Dangerous Instrumentality

Dangerous Instrumentality

Any article that is inherently hazardous or has the potential for harming people through its careless use.

Examples of a dangerous instrumentality include explosives and electrically charged wires. Statutes and case law must be consulted to determine what items are regarded as dangerous instrumentalities.

When dealing with dangerous instrumentalities, some jurisdictions require that due care be exercised to prevent harm to those who are reasonably expected to be in proximity with them. Others impose Strict Liability for injuries and losses caused by them.

References in periodicals archive ?
parent from liability under the Dangerous Instrumentality Doctrine.
accompanying text regarding Dangerous Instrumentality Doctrine.
1920) (adopting the Dangerous Instrumentality Doctrine).
Florida's dangerous instrumentality doctrine imposes strict
If a big corporation knowingly produces and sells a substance or machine that it knows to be terrifyingly dangerous, and it knows that it can only be sued for $100,000, it goes on selling the dangerous instrumentality, paying the $100,000 as part of the cost of doing business.
The only true exception arises when a parent negligently entrusts a dangerous instrumentality to a child.
This article explores Florida's dangerous instrumentality doctrine, vicarious liability, and federal preemption of the regulation of commercial motor vehicles.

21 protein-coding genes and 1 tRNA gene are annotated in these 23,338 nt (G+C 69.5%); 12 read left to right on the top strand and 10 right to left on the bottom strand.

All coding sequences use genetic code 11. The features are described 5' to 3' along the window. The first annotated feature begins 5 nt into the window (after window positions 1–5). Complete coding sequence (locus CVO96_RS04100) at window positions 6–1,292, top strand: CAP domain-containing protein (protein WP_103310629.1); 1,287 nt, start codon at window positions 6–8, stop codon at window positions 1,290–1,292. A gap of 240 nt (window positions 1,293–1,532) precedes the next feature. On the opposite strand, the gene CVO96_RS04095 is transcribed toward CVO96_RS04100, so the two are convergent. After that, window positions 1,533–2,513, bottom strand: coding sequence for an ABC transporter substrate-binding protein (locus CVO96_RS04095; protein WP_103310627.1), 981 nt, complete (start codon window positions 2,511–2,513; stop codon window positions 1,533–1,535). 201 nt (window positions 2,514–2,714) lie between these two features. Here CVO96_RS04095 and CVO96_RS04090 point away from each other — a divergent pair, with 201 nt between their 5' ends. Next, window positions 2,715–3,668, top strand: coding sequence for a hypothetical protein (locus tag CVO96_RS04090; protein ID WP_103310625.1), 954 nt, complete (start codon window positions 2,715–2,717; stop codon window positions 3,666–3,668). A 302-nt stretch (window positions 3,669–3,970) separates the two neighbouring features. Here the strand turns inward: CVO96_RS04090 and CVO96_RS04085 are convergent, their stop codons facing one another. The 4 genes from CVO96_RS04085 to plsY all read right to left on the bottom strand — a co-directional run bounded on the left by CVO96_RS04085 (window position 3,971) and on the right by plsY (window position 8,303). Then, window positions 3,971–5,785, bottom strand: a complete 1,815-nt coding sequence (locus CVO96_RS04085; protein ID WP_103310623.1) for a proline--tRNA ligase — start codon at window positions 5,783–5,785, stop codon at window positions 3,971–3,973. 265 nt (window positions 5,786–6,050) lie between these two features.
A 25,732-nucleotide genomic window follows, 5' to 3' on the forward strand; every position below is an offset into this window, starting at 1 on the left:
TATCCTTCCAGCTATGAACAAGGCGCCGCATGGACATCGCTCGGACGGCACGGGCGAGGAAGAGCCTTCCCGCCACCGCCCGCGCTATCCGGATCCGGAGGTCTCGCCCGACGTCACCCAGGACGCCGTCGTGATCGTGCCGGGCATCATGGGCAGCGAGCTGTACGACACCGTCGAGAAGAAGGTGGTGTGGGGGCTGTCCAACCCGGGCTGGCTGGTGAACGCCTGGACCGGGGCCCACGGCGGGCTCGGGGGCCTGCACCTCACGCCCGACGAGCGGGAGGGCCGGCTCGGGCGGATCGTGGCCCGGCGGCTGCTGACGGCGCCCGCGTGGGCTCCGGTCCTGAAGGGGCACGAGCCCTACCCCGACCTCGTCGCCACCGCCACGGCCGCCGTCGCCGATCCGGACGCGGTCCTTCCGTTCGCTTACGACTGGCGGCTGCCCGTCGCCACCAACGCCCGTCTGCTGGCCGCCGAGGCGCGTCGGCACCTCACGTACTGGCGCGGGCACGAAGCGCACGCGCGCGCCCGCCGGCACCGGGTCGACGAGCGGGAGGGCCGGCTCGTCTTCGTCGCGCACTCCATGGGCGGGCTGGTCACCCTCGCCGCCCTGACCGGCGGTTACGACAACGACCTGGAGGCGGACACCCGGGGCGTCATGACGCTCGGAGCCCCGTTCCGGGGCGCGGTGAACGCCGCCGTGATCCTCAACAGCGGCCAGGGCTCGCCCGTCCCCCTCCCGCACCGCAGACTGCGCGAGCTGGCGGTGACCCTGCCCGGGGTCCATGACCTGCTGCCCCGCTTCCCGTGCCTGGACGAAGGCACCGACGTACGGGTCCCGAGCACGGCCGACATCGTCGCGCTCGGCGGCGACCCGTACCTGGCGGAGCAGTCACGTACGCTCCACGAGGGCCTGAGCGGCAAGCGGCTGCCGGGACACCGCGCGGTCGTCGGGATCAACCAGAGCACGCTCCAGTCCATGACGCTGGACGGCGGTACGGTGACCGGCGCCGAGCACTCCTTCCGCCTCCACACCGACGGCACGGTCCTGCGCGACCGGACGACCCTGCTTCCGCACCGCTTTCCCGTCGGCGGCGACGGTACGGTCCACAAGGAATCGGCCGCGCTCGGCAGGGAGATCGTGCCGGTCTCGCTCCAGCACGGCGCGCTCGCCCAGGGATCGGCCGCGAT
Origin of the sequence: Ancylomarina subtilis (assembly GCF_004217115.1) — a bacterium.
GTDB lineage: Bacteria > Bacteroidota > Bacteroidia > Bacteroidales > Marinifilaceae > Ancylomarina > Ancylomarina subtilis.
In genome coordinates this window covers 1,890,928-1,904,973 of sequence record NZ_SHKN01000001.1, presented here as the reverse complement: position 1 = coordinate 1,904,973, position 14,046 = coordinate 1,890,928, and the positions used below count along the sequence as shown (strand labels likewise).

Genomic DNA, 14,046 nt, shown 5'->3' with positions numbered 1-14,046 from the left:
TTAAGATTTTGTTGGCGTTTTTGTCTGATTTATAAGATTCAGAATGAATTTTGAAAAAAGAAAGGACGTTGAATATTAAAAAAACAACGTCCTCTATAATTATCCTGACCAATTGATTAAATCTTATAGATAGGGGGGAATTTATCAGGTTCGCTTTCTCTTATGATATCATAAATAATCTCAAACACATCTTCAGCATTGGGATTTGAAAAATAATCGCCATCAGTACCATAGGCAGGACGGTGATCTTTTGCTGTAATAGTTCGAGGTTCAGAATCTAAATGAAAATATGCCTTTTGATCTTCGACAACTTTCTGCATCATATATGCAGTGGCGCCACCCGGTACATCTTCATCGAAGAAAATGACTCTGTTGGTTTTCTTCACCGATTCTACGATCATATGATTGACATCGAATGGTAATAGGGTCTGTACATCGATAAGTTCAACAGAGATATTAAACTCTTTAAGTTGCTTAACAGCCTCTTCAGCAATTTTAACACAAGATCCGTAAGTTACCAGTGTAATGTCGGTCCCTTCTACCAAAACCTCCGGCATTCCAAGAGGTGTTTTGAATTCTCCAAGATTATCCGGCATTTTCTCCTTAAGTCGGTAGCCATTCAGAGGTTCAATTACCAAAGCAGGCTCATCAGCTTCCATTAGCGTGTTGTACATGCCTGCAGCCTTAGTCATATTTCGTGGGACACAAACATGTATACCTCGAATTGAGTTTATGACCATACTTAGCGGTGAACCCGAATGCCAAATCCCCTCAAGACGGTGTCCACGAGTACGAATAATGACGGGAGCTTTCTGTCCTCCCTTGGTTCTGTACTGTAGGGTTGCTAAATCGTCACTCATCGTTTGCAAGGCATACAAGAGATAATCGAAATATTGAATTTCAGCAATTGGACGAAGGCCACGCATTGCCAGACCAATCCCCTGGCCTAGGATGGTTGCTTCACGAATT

Vicarious liability for the negligence of a professional driver is determined by Florida's dangerous instrumentality doctrine, which provides that the owner of an inherently dangerous tool is liable for any injuries caused by that tool's operation.
In recognition of this, the Florida Supreme Court created an exception to the dangerous instrumentality doctrine for long-term leases.
Appellate Judge Anthony Kline wrote, "Fundamental fairness requires that those who create and profit from commerce in a potentially dangerous instrumentality should be liable for conduct that unreasonably increases the risk of injury above and beyond that necessarily presented by their enterprise.
For almost as long as there have been automobiles, Florida has held owners of vehicles involved in accidents liable under its dangerous instrumentality doctrine.

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